This page will provide you with information on how to grow, store, prepare, FOOD.

Below, you will find simple instructions, information and advanced links to help you.

Stockpile Storable Food

Storing food now, while it is still available is a smart thing to do.
*Canned food can be opened without a can opener. Place the can upside down on concrete push, scrap back & forth.

Food that you should stockpile for the future

  • Peanut Butter.
  • Canned Tuna.
  • Canned Meats.
  • Canned Vegetables.
  • Canned Fruits.
  • Canned Soups.
  • Beef Jerky.
  • Beans.
  • Bottled Water.
  • Crackers.
  • Nuts and Trail Mix.
  • Cereal.
  • Powdered Milk.
  • Tea / Coffee
  • Sugar 
  • Honey
  • Candles, Vegetable Shortening, Crisco.

Stockpile Seeds for Planting Food

Collect plant seeds and flowers seeds now while they are still available is a smart thing to do.

Seeds you should collect now

  • Beans – Easy to grow and preserve. Beans are very high in fiber, calcium, Vitamins A, C, and K
  • Spinach –  Cold hardy and prolific. Many call this a superfood based upon its large array of vitamins such as Vitamin A, C, iron, thiamine, thiamine, and folic acid.Potassium
  • Carrots – Another hardy crop that requires very little space. This root crop is a good source of carbohydrates, vitamin A, vitamin C
  • Squash – Both squash and pumpkin are prolific producers.  Both store well, especially winter squash. Seeds can be saved and/or roasted and consumed. Squash has lots of carbohydrates and a great nutrient list, including Vitamins A and C, as well as magnesium and potassium.
  • Allium varieties – This includes Onions, shallots, Leeks and garlic.  A good source of dietary fiber, Vitamin B6, Vitamin C, folate and potassium.
  • Beets – Easy to grow and multi-functional.  Both roots and greens are edible making beets a dual purpose crop.
  • Tomatoes – If you can keep your pest issues to a minimum, tomatoes can produce an abundance of food from a relatively small space. Tomatoes are a good source of Vitamin A, C, K, E, Potassium, thiamine, and Niacin
  • Broccoli – Another cool weather crop. Broccoli is a good source of protein, Vitamins A and K, and carbohydrate.
  • Peppers – From a medicinal view, peppers such as cayenne are essential for natural remedies. Peppers are high in vitamin A and C
  • Eggplant – Not something most people would think to grow but still an important one.  Eggplant is relatively easy to grow and can grow for 3 or more years.  Bonus, it’s pretty easy to save seeds from Eggplant
  • Asparagus – An essential perennial. Depending on your region, established Asparagus plants can continue to produce for 30 years (some report for longer)
  • Amaranth – Another dual purpose plant.  Amaranth is naturally drought tolerant.  Seeds from the amaranth can be used as a grain (cook just as you would quinoa).  Leaves can be picked while young and tender and eaten raw or sauteed as you would spinach.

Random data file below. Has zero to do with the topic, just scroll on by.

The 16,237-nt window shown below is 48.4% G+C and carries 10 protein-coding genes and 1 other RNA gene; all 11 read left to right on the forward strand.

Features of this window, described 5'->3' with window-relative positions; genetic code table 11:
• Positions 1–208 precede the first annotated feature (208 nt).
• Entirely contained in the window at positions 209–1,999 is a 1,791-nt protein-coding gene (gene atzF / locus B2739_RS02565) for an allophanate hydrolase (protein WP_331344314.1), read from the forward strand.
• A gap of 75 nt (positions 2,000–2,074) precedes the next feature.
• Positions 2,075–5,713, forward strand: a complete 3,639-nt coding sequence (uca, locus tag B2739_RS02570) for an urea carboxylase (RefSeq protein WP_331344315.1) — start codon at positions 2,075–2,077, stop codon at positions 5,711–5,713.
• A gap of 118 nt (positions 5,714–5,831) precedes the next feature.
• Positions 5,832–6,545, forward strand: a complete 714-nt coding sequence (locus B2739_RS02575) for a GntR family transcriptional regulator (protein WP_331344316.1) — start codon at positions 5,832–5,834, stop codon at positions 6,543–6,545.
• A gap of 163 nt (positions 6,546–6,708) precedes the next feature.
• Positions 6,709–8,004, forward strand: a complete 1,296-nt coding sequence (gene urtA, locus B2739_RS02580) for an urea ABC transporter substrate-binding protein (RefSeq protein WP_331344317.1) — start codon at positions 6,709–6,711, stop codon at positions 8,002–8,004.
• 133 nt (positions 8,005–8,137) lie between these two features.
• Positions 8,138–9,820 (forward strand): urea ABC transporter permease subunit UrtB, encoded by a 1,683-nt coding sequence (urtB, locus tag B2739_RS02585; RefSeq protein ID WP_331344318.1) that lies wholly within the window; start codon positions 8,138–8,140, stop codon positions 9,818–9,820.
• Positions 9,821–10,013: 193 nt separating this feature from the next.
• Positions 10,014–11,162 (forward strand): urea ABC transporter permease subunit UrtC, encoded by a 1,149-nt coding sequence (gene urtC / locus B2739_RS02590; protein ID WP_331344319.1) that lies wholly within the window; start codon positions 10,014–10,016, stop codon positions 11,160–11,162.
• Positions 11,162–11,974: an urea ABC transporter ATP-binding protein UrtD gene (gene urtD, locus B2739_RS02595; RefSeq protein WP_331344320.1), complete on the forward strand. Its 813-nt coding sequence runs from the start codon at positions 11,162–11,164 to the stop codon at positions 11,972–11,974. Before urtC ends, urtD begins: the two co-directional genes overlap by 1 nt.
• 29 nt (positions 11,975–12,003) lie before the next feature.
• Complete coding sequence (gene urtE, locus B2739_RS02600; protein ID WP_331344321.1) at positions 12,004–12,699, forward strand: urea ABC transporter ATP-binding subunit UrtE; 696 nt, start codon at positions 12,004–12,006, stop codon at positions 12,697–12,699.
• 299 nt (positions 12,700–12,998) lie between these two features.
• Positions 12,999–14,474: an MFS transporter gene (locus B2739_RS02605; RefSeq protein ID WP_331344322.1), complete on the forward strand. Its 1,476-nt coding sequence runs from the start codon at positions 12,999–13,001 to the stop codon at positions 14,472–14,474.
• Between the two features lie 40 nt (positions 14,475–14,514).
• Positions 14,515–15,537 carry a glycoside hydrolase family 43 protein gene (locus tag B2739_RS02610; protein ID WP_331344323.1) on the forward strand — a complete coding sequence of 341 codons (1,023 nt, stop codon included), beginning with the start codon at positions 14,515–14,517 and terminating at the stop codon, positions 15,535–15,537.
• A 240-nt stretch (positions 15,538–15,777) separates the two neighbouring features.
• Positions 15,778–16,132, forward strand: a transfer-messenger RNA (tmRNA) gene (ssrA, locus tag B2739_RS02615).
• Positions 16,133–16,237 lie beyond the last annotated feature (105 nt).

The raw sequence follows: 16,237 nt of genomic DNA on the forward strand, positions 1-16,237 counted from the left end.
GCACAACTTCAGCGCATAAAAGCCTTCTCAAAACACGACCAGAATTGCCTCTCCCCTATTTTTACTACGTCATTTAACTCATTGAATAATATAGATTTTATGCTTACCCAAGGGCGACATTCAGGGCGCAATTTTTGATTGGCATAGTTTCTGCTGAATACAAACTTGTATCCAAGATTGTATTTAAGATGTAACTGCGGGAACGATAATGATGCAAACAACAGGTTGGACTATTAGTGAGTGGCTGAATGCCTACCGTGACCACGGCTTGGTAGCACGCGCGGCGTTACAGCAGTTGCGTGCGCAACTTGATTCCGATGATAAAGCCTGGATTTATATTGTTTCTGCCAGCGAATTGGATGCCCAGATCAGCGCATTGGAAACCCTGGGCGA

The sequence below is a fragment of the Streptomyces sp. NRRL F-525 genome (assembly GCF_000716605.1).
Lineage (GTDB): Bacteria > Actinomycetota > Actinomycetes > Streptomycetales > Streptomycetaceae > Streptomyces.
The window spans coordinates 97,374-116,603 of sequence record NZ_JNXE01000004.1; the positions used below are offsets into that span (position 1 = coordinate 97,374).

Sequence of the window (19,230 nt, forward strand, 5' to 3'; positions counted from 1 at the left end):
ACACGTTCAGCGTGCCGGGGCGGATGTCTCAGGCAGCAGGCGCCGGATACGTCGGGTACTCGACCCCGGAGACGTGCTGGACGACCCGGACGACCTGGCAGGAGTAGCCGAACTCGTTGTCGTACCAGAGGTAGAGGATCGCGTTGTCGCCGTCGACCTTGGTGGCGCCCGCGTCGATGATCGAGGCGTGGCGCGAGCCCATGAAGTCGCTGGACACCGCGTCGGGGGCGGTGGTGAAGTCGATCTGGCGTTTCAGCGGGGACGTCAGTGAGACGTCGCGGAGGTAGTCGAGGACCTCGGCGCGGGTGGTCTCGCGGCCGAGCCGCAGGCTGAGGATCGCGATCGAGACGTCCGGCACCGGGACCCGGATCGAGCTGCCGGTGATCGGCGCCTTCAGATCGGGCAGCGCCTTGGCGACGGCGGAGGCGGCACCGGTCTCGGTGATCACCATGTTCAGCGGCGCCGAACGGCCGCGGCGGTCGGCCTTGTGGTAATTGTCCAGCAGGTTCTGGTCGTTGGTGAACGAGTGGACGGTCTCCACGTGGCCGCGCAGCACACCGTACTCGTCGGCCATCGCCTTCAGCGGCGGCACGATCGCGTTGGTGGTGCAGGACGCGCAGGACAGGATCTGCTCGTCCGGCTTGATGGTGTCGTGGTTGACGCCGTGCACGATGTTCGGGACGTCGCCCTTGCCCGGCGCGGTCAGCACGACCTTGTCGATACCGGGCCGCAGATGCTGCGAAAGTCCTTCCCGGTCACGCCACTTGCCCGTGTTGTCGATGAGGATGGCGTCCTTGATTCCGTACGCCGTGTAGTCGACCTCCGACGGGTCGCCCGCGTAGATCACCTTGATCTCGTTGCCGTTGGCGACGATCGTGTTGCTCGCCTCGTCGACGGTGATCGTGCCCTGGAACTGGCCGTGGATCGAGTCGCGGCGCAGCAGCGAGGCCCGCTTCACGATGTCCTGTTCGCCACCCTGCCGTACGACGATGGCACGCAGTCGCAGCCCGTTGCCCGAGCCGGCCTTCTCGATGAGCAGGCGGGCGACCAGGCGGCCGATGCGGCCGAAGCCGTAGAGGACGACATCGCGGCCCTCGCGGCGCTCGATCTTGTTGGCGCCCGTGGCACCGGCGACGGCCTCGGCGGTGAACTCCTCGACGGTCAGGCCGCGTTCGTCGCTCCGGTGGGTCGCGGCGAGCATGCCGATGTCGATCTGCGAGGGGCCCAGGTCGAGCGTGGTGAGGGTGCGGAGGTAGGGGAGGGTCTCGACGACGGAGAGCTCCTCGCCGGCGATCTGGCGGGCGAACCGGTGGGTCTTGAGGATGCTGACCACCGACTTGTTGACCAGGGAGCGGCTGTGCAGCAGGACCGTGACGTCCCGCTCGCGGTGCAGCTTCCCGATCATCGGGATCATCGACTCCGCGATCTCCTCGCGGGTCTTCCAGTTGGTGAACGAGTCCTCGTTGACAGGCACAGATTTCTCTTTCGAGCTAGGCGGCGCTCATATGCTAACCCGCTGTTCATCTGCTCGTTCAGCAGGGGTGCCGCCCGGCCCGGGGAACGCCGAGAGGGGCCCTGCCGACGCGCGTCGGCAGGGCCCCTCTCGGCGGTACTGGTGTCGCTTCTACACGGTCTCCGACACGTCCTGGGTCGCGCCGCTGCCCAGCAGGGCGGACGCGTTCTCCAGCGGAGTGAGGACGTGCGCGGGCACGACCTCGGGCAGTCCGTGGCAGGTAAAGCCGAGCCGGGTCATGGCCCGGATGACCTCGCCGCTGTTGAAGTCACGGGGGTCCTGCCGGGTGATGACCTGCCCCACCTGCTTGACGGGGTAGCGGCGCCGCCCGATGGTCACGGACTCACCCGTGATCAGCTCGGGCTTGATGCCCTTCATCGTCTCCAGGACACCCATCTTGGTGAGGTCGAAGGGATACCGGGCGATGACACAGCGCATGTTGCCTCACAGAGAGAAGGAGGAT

• Radish – If you need a FAST maturing crop, radish is one of the best.  From seed to harvest, radish is mature in as few as 25 days.  Seeds are easy to save from crops and just as easy to stockpile.
  • Corn – I know I mention grain below but Corn deserves a specific mention.  While corn might not be the easiest crop to grow, it has many uses.  Most people automatically think of Sweet Corn.  However, Dent Corn & Field Corn are important.  Both can be dried and fed to livestock.  It can also be dried and ground into cornmeal.
  • Grains – If you have livestock on your homestead, grains can help feed them.  Grains are a good source of carbohydrates, are high in dietary fiber and manganese
  • Potatoes – Purchase a few hybrid potato seeds. Hybrids. Yes, I said hybrids. Potatoes are naturally unreliable from seed. However, if you select the right hybrid, you can get reliable germination and production. After your first batch, switch over to planting last year’s sprouting potatoes.

Stockpile Spices.

Spices increase shelf life of food, make food taste better, and are therapeutic and digestive aids.


  • Salt.
  • Black Pepper.
  • Chili Powder.
  • Garlic Powder.
  • Onion Powder.
  • Cinnamon (also great on fruit)
  • Bay Leaves.
  • Parsley.
  • Ground Cumin.
  • Ground Nutmeg.
  • Seasonings.
  • Olive Oil.
  • Coconut Oil.
  • Condiments.

Stockpile Storage Containers

Storage is an important part of shelf life.


  • Glass containers and jars
  • Stainless Steel containers
  • Silicone containers
  • Ceramic containers
  • Sealable Bags
  • Tubs with Lids

Fasting for Health and Saving Money

Human Beings have the ability to fast for days, weeks, and months. Fasting has INCREDIBLE Health Benefits, and you save money while doing it.


  • If you are new to fasting, Start by fasting for a day with only water and maybe nuts or an apple.
  • Next, Try fasting a day with only water.
  • Or, some people like to drink a cleansing drink while they fast. Try drinking only water, lemon, honey and cayenne.
  • Once you can fast for 1 day, try3 days. You can slowly work up to 3 days, a week or even a 10 day fast.
  • You will feel brand new, healthy and alive again. Fasting has been used to heal and cure ailments for centuries.
  • No money for food? No problem, the answer is to fast, and you will feel great!